The way the Argentine sustainable project offsets CO2 emissions equivalent to those of 140,000 cars in a year

In recent years, it has become increasingly common to find companies committed to caring for the environment. Few of them, however, show the level of commitment shown by Novartis, which for more than 10 years has been working on a forestry project aimed at capturing carbon dioxide from the atmosphere.

Santo Domingo is the first and only forestry project in Argentina to certify the capture of carbon dioxide under the clean development mechanism (CDM) of the Kyoto Protocol. And together with the other three sustainable forestry projects of the Novartis Group in the world – located in Colombia, Mali and China – it represents the main axis of the company’s environmental and social responsibility policy.

Since the beginning of the afforestation program in Santo Domingo, Novartis planted more than 3.5 million trees of more than 20 different species that managed to reduce 500 thousand tons of carbon dioxide. This is equivalent to that produced by 140,000 cars on average in a year.

In 2017 alone, Novartis allocated $8.4 million to the thinning activities of the plantation to leave the best specimens of each area. Thanks to projects of this type, Novartis was the second most sustainable company in the world according to the UN Commitment to Sustainable Development Goals (SDG) 100 Report.

Santo Domingo, located in the town of Ituzaingó, Corrientes, has 3400 hectares. Of these, 2340 form the forest plantation, designed to respond to the problem of climate change, caused mainly by deforestation and the burning of fossil fuels.

Germán Rossi, Regional Manager of Health, Safety and Environment for the Commercial Operations area of the company, explains that the environmental commitment adopted by Novartis has escalated to become part of the company’s DNA globally. “There is a real commitment to be a sustainable company in the long term, and concrete actions have been taken to comply with it,” he says. And exemplifies: “In the United States an agreement was signed a few years ago so that all the energy they use within the company comes from sustainable sources.”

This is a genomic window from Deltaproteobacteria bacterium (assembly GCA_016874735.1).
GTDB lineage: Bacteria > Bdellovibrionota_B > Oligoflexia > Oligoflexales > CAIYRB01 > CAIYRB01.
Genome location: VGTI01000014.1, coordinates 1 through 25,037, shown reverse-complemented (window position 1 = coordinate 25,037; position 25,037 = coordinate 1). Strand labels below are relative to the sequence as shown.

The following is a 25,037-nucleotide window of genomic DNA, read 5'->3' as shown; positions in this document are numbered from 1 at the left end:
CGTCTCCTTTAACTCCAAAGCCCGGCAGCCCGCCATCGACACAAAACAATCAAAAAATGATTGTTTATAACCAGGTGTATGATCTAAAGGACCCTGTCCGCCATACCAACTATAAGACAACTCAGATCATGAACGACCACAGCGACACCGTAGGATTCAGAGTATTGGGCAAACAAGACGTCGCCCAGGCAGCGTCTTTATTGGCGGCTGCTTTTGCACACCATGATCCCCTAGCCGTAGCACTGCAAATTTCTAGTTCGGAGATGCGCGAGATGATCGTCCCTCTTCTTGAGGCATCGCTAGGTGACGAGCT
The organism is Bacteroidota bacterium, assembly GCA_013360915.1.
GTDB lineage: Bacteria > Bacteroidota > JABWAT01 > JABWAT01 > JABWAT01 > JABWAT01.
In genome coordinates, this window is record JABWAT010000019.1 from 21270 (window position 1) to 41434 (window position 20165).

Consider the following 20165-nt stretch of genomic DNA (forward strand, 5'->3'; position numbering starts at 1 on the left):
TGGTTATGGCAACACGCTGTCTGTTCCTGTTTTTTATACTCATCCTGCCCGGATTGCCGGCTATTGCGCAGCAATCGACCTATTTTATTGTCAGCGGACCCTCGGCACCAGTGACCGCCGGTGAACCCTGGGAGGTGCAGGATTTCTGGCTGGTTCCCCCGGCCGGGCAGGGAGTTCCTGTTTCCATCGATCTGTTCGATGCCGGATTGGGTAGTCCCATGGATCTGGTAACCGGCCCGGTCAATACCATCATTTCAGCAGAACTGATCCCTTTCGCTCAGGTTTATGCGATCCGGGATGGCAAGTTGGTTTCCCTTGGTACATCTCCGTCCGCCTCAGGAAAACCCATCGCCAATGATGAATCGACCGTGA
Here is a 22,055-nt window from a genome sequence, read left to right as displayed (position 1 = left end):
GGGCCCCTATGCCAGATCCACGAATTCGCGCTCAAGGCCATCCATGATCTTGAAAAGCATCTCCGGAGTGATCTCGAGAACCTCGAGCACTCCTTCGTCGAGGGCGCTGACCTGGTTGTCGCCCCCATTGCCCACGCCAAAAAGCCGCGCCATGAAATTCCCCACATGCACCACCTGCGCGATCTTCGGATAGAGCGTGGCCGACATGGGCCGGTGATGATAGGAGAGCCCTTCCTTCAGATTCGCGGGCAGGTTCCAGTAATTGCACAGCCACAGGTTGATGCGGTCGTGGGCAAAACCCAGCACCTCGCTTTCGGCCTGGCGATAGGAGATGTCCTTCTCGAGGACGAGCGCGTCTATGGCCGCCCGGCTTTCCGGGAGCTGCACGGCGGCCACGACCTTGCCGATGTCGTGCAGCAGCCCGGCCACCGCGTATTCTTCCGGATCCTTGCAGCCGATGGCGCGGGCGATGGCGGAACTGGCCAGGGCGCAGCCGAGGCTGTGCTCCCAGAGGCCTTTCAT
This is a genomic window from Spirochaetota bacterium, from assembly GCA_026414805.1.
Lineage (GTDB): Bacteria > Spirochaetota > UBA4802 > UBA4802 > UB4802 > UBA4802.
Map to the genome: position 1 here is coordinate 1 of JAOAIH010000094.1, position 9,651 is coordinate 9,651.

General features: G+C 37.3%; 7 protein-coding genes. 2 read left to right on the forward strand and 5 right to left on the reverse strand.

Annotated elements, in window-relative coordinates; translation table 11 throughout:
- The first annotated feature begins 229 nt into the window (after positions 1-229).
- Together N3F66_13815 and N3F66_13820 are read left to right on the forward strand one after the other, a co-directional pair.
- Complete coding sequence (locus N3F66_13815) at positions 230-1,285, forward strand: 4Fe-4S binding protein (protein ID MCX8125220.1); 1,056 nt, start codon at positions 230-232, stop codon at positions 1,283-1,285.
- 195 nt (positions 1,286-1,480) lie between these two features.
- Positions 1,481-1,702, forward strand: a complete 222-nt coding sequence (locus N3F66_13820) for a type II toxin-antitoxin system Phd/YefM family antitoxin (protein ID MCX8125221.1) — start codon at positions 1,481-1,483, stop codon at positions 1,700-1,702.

That is why Rossi says that, for a professional in the care of the environment, health and safety, as is his case, “more than peace of mind, it is an honor to work in a company like Novartis, which takes care of people and the environment in which it is immersed.”

For Sebastián Fragni, president of GMF Latinoamericana, “Santo Domingo is a constant challenge”. And he explains: “In these more than 10 years we have managed to develop know-how and forestry techniques without precedents in our country, that allowed us to value resources that until recently were not taken into account, such as carbon sequestration and its benefits for the environment and especially for the mitigation of climate change “.

“At GMF Latinoamericana, as a B Company, we are convinced that projects like Santo Domingo are the computers of the new world economy that demands sustainable business models economically, socially and environmentally. Therefore, projects like Novartis, which a decade ago were presented as disruptive, are today examples of how the way of doing business is changing in the world, where shareholders not only measure the economic benefits, but also report the benefits in social and environmental issues in the same way, “adds Fragni.

Finally, the president of GMF Latin America says that “for its commitment to this type of long-term projects, Novartis is at the forefront of sustainable development in Argentina, where sometimes the long term is difficult to conceive.”

Source: Chronicler